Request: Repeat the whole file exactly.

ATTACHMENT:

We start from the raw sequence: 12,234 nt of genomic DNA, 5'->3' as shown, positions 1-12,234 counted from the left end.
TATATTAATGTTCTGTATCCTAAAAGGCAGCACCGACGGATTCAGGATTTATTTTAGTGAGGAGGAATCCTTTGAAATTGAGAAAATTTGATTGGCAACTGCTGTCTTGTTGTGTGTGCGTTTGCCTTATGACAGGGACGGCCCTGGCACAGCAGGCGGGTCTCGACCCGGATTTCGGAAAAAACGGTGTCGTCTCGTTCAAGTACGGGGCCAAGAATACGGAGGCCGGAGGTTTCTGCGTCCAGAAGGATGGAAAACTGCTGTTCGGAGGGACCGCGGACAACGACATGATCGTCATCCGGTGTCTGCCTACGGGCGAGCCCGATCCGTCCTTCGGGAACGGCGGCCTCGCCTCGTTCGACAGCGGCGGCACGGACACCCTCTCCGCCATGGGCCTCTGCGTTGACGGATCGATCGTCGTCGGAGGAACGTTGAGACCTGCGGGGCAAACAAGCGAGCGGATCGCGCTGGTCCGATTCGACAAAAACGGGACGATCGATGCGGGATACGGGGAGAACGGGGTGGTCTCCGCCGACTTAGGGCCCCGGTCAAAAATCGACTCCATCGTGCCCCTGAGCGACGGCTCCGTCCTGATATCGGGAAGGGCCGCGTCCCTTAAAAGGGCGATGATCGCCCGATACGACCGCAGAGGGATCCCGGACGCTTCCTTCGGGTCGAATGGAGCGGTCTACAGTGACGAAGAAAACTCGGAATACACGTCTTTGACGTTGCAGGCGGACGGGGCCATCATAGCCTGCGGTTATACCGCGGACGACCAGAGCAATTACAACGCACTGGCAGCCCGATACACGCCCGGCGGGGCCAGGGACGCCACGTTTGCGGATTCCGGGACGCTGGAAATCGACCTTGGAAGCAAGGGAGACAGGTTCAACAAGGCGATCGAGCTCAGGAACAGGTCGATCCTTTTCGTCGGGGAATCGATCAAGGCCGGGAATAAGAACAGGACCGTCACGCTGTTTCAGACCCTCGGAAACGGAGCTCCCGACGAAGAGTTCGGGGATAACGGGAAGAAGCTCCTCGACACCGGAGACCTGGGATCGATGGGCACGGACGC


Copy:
We start from the raw sequence: 12,234 nt of genomic DNA, 5'->3' as shown, positions 1-12,234 counted from the left end.
TATATTAATGTTCTGTATCCTAAAAGGCAGCACCGACGGATTCAGGATTTATTTTAGTGAGGAGGAATCCTTTGAAATTGAGAAAATTTGATTGGCAACTGCTGTCTTGTTGTGTGTGCGTTTGCCTTATGACAGGGACGGCCCTGGCACAGCAGGCGGGTCTCGACCCGGATTTCGGAAAAAACGGTGTCGTCTCGTTCAAGTACGGGGCCAAGAATACGGAGGCCGGAGGTTTCTGCGTCCAGAAGGATGGAAAACTGCTGTTCGGAGGGACCGCGGACAACGACATGATCGTCATCCGGTGTCTGCCTACGGGCGAGCCCGATCCGTCCTTCGGGAACGGCGGCCTCGCCTCGTTCGACAGCGGCGGCACGGACACCCTCTCCGCCATGGGCCTCTGCGTTGACGGATCGATCGTCGTCGGAGGAACGTTGAGACCTGCGGGGCAAACAAGCGAGCGGATCGCGCTGGTCCGATTCGACAAAAACGGGACGATCGATGCGGGATACGGGGAGAACGGGGTGGTCTCCGCCGACTTAGGGCCCCGGTCAAAAATCGACTCCATCGTGCCCCTGAGCGACGGCTCCGTCCTGATATCGGGAAGGGCCGCGTCCCTTAAAAGGGCGATGATCGCCCGATACGACCGCAGAGGGATCCCGGACGCTTCCTTCGGGTCGAATGGAGCGGTCTACAGTGACGAAGAAAACTCGGAATACACGTCTTTGACGTTGCAGGCGGACGGGGCCATCATAGCCTGCGGTTATACCGCGGACGACCAGAGCAATTACAACGCACTGGCAGCCCGATACACGCCCGGCGGGGCCAGGGACGCCACGTTTGCGGATTCCGGGACGCTGGAAATCGACCTTGGAAGCAAGGGAGACAGGTTCAACAAGGCGATCGAGCTCAGGAACAGGTCGATCCTTTTCGTCGGGGAATCGATCAAGGCCGGGAATAAGAACAGGACCGTCACGCTGTTTCAGACCCTCGGAAACGGAGCTCCCGACGAAGAGTTCGGGGATAACGGGAAGAAGCTCCTCGACACCGGAGACCTGGGATCGATGGGCACGGACGC